A world slipping ever closer toward war awoke on the morning of August 24, 1939 to the shocking news that Adolf Hitler's Germany and Josef Stalin's Soviet Union had signed a nonaggression pact.
Hitler was beaming when his foreign minister, Joachim von Ribbentrop, returned from Moscow with the agreements in hand.
"The name of party comrade von Ribbentrop, as [German] Reich foreign minister, will be forever associated with the political rise of the Germans and the German nation," he declared.
The pact, named colloquially for von Ribbentrop and Soviet Foreign Minister Vyacheslav Molotov, was intended to give Hitler a free hand to deal with "the Polish problem" and, if necessary, fight Poland's Western allies -- Britain and France -- without the threat of Soviet intervention and a war on two fronts.
From Stalin's point of view, the goal of the pact was to buy time for him to rebuild a military that had been devastated by the purges of the 1930s and to prepare for what seemed an inevitable eventual showdown with Hitler.
'Spheres Of Influence'
But there was a secret protocol to the public agreement, under which the two dictators divided Central and Eastern Europe into "spheres of influence" in anticipation of "political and territorial rearrangements" in the region.
Although the secret protocol was widely believed to exist almost from the beginning, the precise wording of the text was not known until the Allies found and published a microfilmed copy that had been seized from German archives.
The Soviets maintained the document was a fake and denied the existence of the protocol until 1989. Three years later, Russia released the official protocol from its archives.
A week after the Molotov-Ribbentrop Pact was signed, on September 1, 1939, German forces attacked Poland, beginning World War II. On September 17, Stalin's Red Army moved into the eastern parts of Poland (see video here of joint Soviet-Nazi parade in Brest-Litovsk in September 1939).
In November, Stalin attacked Finland, which was assigned to the Soviet sphere of influence under the secret protocol. In June 1940, the Soviets forcibly installed pro-Soviet governments in the three Baltic states, governments that promptly requested annexation into the Soviet Union. Later that month, Stalin occupied the Bessarabia and Northern Bukovina regions of Romania.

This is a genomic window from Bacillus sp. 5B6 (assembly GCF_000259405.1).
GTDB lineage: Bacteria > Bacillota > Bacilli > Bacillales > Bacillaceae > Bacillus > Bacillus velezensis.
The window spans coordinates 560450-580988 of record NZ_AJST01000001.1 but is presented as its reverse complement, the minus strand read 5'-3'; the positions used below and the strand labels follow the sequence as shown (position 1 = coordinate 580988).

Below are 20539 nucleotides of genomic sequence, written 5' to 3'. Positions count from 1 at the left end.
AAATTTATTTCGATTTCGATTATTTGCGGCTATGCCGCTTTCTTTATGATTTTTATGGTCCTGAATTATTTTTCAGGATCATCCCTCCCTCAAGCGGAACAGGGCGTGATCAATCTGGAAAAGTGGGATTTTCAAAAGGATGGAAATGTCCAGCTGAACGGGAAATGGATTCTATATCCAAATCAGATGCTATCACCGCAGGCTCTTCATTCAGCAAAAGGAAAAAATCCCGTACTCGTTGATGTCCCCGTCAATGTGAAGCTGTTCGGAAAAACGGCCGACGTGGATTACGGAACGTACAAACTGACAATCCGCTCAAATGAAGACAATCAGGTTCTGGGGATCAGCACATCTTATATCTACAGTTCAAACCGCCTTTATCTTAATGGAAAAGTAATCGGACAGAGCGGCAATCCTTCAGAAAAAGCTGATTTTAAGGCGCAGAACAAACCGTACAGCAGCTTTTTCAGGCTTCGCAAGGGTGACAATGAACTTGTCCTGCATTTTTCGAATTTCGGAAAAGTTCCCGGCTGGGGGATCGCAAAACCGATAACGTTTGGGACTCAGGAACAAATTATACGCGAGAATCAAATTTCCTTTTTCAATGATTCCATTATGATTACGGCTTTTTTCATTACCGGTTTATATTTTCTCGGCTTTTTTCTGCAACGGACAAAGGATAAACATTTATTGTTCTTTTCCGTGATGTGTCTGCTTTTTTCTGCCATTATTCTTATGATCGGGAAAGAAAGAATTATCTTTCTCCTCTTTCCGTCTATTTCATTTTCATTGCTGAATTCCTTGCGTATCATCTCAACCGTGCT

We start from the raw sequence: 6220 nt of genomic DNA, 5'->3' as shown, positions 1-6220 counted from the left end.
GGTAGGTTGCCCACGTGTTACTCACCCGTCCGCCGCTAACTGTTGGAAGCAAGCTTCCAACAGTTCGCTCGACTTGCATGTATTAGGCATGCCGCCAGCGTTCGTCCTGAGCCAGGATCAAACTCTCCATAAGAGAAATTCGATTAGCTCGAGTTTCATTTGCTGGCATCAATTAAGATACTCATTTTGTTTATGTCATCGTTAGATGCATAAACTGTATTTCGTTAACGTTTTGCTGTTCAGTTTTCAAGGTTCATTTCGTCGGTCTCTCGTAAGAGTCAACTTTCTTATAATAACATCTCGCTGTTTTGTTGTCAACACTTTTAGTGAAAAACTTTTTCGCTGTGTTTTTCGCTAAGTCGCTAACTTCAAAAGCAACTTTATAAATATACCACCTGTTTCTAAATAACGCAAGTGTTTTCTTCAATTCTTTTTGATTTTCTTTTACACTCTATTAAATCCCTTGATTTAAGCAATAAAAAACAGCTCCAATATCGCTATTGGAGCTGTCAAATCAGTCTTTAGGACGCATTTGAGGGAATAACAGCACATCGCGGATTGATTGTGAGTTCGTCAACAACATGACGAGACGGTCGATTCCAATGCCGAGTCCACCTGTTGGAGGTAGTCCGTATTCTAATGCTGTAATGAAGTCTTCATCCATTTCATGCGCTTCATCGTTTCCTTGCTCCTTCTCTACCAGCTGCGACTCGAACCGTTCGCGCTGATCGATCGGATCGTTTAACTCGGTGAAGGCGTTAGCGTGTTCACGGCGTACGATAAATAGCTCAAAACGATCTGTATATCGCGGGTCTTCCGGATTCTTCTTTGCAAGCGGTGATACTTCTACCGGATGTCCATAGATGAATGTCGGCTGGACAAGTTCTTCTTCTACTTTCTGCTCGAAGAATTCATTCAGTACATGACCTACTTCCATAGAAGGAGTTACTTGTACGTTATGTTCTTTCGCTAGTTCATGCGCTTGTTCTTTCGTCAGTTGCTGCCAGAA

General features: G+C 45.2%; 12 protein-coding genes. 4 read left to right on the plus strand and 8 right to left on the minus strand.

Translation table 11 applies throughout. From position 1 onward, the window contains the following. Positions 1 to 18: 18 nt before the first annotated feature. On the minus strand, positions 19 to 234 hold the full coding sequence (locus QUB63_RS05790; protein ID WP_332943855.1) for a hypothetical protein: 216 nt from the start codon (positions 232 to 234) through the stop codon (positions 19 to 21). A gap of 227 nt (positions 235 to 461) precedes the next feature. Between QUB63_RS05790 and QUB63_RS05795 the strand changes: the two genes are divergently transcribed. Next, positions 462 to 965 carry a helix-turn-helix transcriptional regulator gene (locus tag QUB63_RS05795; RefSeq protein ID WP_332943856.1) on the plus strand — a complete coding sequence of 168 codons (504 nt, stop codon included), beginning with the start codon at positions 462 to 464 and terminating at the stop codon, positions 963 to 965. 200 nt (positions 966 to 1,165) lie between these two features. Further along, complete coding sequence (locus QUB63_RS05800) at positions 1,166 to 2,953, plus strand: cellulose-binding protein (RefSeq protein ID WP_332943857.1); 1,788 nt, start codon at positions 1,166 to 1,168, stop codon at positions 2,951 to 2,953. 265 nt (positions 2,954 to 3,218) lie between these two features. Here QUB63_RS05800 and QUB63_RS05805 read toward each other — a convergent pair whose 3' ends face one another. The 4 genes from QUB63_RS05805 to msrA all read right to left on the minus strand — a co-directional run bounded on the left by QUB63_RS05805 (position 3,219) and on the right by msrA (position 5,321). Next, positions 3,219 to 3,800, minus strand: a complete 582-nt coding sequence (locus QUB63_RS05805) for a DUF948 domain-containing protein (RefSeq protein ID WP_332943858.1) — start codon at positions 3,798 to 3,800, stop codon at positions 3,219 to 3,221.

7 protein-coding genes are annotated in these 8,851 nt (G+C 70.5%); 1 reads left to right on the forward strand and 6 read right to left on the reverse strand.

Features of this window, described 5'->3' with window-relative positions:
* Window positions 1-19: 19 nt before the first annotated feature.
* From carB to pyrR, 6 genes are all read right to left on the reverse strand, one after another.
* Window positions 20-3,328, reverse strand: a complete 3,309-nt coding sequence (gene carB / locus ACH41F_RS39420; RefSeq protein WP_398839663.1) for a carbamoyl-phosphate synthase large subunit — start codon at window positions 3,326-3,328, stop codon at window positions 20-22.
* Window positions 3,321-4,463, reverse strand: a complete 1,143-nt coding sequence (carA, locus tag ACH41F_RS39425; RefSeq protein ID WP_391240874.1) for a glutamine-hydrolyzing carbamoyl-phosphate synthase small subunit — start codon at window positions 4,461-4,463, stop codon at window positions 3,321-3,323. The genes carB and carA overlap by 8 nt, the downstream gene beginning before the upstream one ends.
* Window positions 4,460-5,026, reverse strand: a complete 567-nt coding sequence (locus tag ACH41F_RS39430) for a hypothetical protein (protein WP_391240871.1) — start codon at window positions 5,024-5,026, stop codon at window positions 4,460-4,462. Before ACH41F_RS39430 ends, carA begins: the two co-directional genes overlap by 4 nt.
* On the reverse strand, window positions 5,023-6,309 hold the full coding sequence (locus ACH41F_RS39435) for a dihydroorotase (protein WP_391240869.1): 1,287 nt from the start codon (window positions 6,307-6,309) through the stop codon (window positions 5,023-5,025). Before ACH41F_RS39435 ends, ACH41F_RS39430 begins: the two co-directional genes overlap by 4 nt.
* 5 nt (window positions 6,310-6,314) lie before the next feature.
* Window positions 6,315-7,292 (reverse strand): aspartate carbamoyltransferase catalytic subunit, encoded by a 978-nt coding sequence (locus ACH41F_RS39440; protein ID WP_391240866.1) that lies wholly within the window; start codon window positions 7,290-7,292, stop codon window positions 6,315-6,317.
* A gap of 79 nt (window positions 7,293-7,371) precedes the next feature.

Throughout the territories it occupied, the Soviet Union carried out harsh political reprisals, including mass executions and deportations.
There is little agreement on how the pact between the two dictators came to be. The Soviets claimed they tried for years to contain Hitler through collective security arrangements with the Western powers, but that Britain and France were unresponsive.
This view remains prevalent in Russia today.
"Russian historians -- not all of them -- have continued to maintain this view, because it suits them to look as if the Soviet Union might have saved the peace, and that it was the British and the French who were responsible for the failure, rather than the other way around," says Richard Overy, professor of history at the University of Exeter and author of numerous books about the war, "which was that the Soviet Union calculated, that it was better to get the British and the French to fight the Germans, than to fight them themselves."
In discussing the Molotov-Ribbentrop Pact, Russian historians tend to look at what came before -- notably the West's repeated failure to stand up to Hitler and the September 1938 Munich agreement, under which Britain and France sanctioned the German occupation of Czechoslovakia.
An official Soviet history published in 1948 established the argument that the Munich accord was "a secret agreement" and "a highly important phase in [the West's] policy aimed at goading the Hitlerite aggressors against the Soviet Union."
By contrast, Western historians, and the people of Central Europe, tend to emphasize what came after -- the de facto partitioning of Poland between Germany and the Soviet Union and the establishment of a brutal Soviet sphere of influence across Central Europe.
Much In Common...To A Point
The news that Hitler and Stalin had reached an agreement came as a surprise to many. Hitler's disdain for the Slavs, his loathing of Bolshevism, and his numerous declarations that the German nation required the land and resources of the Western parts of the Soviet Union were well known in Moscow.
"If I had the Ural Mountains with their incalculable store of treasures and raw materials, Siberia with its vast forests, and the Ukraine with its tremendous wheat fields, Germany and the National Socialist leadership would swim in plenty," he told a Nazi Party rally in Nuremburg in September 1936.